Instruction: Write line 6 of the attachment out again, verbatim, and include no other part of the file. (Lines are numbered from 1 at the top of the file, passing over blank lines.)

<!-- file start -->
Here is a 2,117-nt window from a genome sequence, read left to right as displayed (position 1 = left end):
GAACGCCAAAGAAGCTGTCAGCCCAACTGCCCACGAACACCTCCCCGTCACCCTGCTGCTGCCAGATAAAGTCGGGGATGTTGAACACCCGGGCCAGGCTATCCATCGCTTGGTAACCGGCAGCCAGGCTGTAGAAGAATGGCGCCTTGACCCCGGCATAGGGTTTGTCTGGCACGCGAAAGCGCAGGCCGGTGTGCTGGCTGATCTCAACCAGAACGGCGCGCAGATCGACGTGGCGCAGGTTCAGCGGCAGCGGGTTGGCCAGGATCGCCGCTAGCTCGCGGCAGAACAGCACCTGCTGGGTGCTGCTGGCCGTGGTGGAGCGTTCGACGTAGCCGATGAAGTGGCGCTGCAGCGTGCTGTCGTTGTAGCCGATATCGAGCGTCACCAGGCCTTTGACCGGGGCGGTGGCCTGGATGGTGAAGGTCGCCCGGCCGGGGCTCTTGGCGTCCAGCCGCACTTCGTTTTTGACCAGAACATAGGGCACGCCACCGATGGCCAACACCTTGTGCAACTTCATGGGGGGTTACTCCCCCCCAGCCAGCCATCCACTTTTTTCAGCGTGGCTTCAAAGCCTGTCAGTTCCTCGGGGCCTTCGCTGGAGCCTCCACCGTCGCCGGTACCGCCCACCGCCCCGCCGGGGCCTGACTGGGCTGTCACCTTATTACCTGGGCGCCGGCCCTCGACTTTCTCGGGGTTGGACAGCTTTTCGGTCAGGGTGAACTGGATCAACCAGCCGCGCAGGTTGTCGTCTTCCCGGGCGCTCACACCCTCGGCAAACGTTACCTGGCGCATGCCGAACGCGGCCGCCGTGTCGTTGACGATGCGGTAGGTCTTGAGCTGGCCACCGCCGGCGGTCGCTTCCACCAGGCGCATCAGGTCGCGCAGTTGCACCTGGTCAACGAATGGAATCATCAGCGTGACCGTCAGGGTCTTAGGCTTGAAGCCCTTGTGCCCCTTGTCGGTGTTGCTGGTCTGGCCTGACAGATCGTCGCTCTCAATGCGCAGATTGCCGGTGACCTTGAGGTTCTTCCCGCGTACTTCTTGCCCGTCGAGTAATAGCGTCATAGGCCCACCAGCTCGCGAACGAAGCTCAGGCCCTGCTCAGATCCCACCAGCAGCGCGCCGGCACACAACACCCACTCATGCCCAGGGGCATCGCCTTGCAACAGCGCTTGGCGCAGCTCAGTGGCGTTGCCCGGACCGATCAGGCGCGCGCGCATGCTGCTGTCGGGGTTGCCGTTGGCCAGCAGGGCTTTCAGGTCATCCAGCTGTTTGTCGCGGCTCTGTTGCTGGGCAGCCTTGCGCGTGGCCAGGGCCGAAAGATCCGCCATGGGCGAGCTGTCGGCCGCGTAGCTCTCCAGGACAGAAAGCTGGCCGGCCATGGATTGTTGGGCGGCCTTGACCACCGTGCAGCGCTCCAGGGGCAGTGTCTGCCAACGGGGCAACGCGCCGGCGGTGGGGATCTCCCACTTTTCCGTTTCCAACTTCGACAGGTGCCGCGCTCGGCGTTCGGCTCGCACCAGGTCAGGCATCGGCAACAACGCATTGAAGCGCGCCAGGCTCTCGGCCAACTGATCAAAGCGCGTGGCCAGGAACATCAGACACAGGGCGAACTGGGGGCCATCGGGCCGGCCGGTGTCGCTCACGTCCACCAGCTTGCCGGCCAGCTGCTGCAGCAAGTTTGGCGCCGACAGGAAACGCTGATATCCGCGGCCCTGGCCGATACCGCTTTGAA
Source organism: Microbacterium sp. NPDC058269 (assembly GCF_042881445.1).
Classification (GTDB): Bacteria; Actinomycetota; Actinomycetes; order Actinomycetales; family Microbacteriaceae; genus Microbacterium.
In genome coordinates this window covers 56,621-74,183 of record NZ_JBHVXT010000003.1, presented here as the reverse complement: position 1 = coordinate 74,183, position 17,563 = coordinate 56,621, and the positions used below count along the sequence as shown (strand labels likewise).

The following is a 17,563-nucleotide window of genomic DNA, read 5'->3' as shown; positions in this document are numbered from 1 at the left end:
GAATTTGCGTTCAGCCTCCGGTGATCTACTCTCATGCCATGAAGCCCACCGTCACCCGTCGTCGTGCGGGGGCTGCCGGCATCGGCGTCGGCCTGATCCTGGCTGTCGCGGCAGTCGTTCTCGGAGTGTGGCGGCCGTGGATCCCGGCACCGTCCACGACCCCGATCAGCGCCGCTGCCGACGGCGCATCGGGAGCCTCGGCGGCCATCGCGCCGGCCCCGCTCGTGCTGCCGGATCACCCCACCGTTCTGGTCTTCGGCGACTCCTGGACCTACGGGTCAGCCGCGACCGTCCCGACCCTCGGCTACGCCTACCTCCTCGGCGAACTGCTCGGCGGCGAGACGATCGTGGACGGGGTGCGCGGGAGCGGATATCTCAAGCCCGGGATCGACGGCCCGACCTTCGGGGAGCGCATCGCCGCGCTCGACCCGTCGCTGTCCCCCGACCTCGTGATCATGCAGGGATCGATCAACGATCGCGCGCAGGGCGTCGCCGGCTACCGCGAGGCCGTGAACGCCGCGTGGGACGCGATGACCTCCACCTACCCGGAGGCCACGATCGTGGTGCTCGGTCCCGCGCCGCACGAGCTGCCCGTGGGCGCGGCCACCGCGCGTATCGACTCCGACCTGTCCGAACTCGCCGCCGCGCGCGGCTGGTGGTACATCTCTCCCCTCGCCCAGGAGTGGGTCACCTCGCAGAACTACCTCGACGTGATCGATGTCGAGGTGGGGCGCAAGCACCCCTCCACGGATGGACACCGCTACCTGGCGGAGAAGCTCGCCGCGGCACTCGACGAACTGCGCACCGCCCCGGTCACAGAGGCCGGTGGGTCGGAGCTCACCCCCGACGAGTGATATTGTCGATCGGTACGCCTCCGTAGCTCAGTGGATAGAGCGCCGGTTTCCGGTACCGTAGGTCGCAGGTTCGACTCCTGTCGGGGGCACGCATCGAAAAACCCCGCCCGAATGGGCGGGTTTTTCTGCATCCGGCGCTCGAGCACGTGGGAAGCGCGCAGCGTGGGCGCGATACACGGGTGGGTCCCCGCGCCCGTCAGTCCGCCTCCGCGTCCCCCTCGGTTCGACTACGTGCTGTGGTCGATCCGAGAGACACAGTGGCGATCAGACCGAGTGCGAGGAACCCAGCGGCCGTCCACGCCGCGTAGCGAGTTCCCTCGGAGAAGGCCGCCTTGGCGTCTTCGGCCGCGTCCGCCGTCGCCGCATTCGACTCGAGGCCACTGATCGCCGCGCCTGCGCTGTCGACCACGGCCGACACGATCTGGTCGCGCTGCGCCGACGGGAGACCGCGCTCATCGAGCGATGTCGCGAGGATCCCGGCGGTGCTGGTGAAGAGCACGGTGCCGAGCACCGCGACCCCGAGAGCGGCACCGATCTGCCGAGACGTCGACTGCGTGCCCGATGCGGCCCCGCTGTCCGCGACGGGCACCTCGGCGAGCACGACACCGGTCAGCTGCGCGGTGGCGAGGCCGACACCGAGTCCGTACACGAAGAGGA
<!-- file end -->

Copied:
The following is a 17,563-nucleotide window of genomic DNA, read 5'->3' as shown; positions in this document are numbered from 1 at the left end: